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returns on another investment in some cases, there is no rule that requires a jury to conflate the two. Scott Stringer testified as an expert on defendants' behalf that Levine's methodology was flawed. Stringer stated that, in the context of this case, the results of previous investments were not reliable indicators of the result of a future investment. Stringer testified that, for example, Levine totally failed to account for the economic downturn from 2007 to 2012, right at the time that this investment was made. When expert witnesses present conflicting opinions, it is the province of the jury to resolve the disputes. Matthews v. Aganad, 394 Ill.App.3d 591, 599, 914 N.E.2d 1233, 333 Ill.Dec. 421 (2009). Evidence was also introduced from which the jury could have found that, while defendants' malpractice caused the initial investment to be lost, it was not the proximate cause of any future losses. For example, the jury might have concluded the company would not have ultimately been profitable based on the double-dealing and other deceitful actions of Nunn rather than the nonownership of the patent. In 2007, the only year for which actual profits and losses were measured, Sustainable Solutions had nearly a $4 million operating loss. There is also evidence in the record that SEM, the company with which Sustainable Solutions was to partner and make millions of dollars per year, went bankrupt the following year. The jury was free to conclude that the malpractice caused the loss of the investment, but that some factor other than defendants' negligence justified a finding that lost-profit damages were not warranted.

[¶22] The sales projection theory was predicated on the idea that had Sustainable Solutions actually owned the '179 patent, plaintiffs would have obtained profits from the operations of Sustainable Solutions. Plaintiffs claim that they should have at least been able to present evidence of their internally projected profits from the investment or of the projections for the proposed venture with SEM that deteriorated as a result of Sustainable Solutions not owning the patent.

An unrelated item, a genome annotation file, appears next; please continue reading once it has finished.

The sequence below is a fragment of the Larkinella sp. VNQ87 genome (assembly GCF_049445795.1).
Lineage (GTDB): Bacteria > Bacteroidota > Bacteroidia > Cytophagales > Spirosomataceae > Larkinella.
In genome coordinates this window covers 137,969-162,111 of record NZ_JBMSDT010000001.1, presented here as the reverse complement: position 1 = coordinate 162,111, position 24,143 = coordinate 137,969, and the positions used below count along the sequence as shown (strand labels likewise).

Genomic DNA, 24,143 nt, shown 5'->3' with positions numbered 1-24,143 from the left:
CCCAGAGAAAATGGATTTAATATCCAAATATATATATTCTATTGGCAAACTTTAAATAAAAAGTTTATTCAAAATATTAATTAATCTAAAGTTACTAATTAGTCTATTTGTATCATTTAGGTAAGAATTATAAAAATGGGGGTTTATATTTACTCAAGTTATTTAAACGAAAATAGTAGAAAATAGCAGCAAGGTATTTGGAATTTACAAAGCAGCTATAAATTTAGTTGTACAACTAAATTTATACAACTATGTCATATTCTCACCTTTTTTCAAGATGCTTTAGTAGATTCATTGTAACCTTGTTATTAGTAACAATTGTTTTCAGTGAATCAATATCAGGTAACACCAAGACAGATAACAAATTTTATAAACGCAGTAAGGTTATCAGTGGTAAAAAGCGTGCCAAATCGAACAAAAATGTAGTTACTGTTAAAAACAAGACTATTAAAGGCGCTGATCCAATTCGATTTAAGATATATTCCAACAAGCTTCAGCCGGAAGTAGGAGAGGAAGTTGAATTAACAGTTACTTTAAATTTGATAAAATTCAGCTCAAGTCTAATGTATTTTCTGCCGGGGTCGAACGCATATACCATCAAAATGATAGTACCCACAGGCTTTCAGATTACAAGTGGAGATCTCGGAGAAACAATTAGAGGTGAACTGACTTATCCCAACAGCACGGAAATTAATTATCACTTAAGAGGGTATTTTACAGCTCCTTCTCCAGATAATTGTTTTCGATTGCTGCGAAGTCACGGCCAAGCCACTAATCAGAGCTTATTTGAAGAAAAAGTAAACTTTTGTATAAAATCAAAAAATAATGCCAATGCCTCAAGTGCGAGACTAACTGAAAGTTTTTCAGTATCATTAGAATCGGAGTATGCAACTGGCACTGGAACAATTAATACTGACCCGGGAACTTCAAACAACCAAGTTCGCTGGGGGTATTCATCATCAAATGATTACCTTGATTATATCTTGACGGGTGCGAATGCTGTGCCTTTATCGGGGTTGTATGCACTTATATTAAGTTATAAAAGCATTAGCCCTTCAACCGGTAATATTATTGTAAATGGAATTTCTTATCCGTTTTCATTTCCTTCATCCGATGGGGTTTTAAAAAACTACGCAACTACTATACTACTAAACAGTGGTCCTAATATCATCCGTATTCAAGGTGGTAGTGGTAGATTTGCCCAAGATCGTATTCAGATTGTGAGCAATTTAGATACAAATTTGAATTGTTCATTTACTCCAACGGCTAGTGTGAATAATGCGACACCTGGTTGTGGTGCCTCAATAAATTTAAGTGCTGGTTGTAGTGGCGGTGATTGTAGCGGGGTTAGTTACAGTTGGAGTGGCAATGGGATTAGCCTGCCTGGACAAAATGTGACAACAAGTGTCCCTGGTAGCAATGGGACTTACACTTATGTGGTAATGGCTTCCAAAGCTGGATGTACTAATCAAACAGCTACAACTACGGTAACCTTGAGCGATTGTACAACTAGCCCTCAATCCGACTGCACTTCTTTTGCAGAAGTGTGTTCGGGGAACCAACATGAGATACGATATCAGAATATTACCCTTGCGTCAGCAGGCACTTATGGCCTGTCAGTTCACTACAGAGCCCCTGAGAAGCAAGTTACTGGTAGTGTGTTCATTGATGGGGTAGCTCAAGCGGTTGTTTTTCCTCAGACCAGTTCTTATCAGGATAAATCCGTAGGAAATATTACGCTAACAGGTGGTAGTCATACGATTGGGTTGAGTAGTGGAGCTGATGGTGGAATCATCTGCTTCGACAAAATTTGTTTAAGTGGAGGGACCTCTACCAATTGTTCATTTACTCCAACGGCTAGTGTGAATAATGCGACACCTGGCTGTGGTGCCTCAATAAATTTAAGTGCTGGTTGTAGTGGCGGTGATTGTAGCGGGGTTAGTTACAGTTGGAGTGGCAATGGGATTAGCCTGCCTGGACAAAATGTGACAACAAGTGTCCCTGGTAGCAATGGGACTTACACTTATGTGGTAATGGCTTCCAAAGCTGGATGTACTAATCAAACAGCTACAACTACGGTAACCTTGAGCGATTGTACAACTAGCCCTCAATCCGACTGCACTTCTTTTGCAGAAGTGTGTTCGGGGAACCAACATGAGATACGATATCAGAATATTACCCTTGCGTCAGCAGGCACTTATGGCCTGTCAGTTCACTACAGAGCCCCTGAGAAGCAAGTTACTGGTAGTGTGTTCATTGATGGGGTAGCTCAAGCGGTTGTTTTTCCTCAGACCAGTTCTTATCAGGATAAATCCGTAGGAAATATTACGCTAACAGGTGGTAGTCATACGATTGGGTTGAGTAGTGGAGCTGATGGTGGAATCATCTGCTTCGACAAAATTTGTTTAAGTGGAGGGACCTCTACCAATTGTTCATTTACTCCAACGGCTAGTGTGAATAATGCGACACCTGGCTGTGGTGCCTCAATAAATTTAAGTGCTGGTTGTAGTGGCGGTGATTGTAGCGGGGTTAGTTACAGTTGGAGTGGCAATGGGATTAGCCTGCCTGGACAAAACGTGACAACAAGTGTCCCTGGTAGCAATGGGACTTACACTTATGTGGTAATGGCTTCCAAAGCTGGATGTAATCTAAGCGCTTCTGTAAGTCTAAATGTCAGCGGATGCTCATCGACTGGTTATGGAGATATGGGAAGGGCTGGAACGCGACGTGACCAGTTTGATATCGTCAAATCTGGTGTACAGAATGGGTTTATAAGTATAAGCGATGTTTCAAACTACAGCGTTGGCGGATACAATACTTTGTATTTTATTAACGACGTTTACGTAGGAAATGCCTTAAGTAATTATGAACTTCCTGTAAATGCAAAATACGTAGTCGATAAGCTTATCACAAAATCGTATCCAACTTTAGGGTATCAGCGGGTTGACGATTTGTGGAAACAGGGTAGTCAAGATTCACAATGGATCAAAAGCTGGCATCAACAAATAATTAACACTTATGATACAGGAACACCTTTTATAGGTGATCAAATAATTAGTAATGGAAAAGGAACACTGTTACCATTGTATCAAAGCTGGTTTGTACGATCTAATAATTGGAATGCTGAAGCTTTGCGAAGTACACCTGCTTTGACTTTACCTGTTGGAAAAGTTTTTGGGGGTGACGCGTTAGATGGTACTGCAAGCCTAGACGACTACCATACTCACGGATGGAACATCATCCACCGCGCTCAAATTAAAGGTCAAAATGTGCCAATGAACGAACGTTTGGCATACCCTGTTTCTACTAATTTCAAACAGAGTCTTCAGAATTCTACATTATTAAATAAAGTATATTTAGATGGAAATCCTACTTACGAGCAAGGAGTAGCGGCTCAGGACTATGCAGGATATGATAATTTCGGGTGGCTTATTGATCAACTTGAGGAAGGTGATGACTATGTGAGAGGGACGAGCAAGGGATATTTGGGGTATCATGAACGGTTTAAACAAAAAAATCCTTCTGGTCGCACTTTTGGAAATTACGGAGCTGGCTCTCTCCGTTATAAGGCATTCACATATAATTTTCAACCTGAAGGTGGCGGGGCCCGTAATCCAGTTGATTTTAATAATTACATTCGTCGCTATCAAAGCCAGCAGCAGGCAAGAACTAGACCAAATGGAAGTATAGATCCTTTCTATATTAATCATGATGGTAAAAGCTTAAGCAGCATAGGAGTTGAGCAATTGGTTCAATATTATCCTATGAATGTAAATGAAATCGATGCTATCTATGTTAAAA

[¶23] Because the trial court ruled that plaintiffs could not recover under this theory as a matter of law, we review its decision de novo. McWilliams v. Dettore, 387 Ill.App.3d 833, 844, 901 N.E.2d 1023, 327 Ill.Dec. 290 (2009). The trial court essentially relied on the " new business rule" to conclude that plaintiffs were not entitled to lost profits under this theory. The new business rule precludes expert speculation about possible lost profits where there is no historical data to demonstrate a likelihood of future profits. SK Hand Tool, 284 Ill.App.3d at 427. The idea is that a business must have been established before it is interrupted so that the evidence of lost profits is not speculative. Id.

[¶24] Plaintiffs contend that neither Meriturn nor Sustainable Solutions was a new business. That is true, but the venture for which they seek profits was a new business. The result plaintiffs seek requires a number of assumptions to be made in their favor. In fact, the projections that plaintiffs claim support their right to lost profits are all future suppositions. They were possible. Not probable nor reasonably certain. This case deals with an unestablished venture that sought to go to market with an unestablished product using an unestablished process. The trial court did not err by precluding plaintiffs from presenting evidence on their sales projection theory.

[¶25] Put simply, we will never know whether Sustainable Solutions would have been profitable had it simply owned the '179 patent. It never was. Perhaps it

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was a losing investment as others had been for Meriturn. There is no evidence that convinces us that it was reasonably certain that Sustainable Solutions would have been successful. The jury was charged with assessing an amount of damages that, in its estimation, it believed flowed from defendants' negligence. We see no reason to disturb the result at which it arrived.

[¶26] Accordingly, we affirm.

[¶27] Affirmed.